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Chris Harris Lambasts the Rolls-Royce Cullinan, Electric Off-Roaders, Coupe SUVs

There are many definitions for what makes the sport utility vehicle a sport utility vehicle, but more importantly, SUVs used to be niche automobiles for a long time. These high-riding machines became a little more popular in the late '60s and early '80s, but nobody could’ve guessed they would replace traditional automobiles in the United States in the '10s and '20s.
Chris Harris on... Off-Roaders | SUVs vs Serious 4x4s - Plus All-Electric Pick-Ups | Top Gear 11 photos
Widebody Novitec Rolls-Royce Cullinan on solid Forgiato wheelsWidebody Novitec Rolls-Royce Cullinan on solid Forgiato wheelsWidebody Novitec Rolls-Royce Cullinan on solid Forgiato wheelsWidebody Novitec Rolls-Royce Cullinan on solid Forgiato wheelsWidebody Novitec Rolls-Royce Cullinan on solid Forgiato wheelsWidebody Novitec Rolls-Royce Cullinan on solid Forgiato wheelsWidebody Novitec Rolls-Royce Cullinan on solid Forgiato wheelsWidebody Novitec Rolls-Royce Cullinan on solid Forgiato wheelsWidebody Novitec Rolls-Royce Cullinan on solid Forgiato wheelsWidebody Novitec Rolls-Royce Cullinan on solid Forgiato wheels
The Ford Motor Company is the perfect example in this regard, choosing to eliminate its hatchbacks and sedans in favor of an SUV-only lineup with the notable exception of the Mustang. General Motors and Fiat Chrysler also prefer utility vehicles over hatchbacks and sedans, and it’s not the automotive industry fault for this paradigm shift. Had there not been sufficient demand for this kind of vehicle, SUVs would’ve been niche even in 2022.

But with the switch to utility vehicles, many automakers have also watered down their image. The Land Rover Defender comes to mind, now a unibody luxobarge instead of a body-on-frame overlander. Chris Harris actually likes the all-new Defender, but “if you put knobbly tires and just drive it around Wandsworth, I’m still not impressed. I still think you’re a knob.”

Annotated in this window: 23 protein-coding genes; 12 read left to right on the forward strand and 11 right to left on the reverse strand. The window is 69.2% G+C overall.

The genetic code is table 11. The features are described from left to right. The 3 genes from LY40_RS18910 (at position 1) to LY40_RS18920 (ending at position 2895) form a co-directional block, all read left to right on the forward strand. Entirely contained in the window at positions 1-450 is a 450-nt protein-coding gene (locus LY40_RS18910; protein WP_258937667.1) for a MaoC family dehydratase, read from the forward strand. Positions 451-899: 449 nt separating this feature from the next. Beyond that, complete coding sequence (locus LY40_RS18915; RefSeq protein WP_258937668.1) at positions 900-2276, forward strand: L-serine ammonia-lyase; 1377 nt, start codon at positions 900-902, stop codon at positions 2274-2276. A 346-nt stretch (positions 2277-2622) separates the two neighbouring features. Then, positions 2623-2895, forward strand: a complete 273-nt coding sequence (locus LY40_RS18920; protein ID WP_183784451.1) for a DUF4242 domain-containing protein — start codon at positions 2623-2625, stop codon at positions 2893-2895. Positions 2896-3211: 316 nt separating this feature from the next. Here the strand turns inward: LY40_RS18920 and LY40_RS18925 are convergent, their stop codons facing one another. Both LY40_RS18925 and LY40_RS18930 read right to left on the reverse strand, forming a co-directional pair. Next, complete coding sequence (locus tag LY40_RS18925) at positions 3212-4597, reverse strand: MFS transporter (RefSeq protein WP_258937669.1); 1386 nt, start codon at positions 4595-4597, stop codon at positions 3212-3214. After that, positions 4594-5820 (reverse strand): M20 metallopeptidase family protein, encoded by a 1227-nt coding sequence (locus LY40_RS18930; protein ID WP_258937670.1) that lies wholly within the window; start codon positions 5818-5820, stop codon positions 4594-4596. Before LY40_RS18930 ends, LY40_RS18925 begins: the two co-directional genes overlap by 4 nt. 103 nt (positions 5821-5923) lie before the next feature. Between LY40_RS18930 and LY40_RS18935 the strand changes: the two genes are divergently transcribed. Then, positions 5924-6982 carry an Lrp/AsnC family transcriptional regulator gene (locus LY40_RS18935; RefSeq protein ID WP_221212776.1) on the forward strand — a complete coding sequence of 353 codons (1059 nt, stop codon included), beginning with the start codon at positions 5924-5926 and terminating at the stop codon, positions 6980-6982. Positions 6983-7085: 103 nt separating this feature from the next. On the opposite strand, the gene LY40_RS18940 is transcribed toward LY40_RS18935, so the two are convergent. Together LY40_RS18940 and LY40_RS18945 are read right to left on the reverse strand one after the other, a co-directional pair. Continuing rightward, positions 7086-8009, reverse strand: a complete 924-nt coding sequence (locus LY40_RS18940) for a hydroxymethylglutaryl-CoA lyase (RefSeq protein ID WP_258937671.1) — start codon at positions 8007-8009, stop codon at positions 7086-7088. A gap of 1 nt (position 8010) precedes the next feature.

The British automotive journalist and Top Gear host is famous for describing the prospective customer pool for the upcoming Ferrari Purosangue as wealthy tasteless persons. Although pre-production test mules corner as flat as SUVs can at the Fiorano circuit in Italy, there’s no denying the Purosangue doesn’t have the same tastefulness as a 2+2 GT.

But the Maranello-based automaker shouldn’t be blamed for it. Just like before, customer demand has forced the Prancing Horse to pour millions of euros in the Purosangue in order to fend off the Lamborghini Urus, Bentley Bentayga, and countless other super-sport or ultra-luxury utility vehicles.

In the video below, the one and only Chris Harris also makes a good point regarding the BMW X6 that singlehandedly started the coupe-SUV trend. He also compares the Rolls-Royce Cullinan to a Chinese knockoff, and Harris also loathes electric off-road vehicles. Referring to the likes of the GMC Hummer EV and Ford F-150 Lightning, the man highlights that “they’re too big and too heavy and have too much friction in their tires.”

On the upside, Wrangler and Bronco customers need not worry because genuine off-roaders are much to the liking of the guy who was banned from driving Ferraris after he shed light on the automaker’s dubious practices.



 
 
 
 
 

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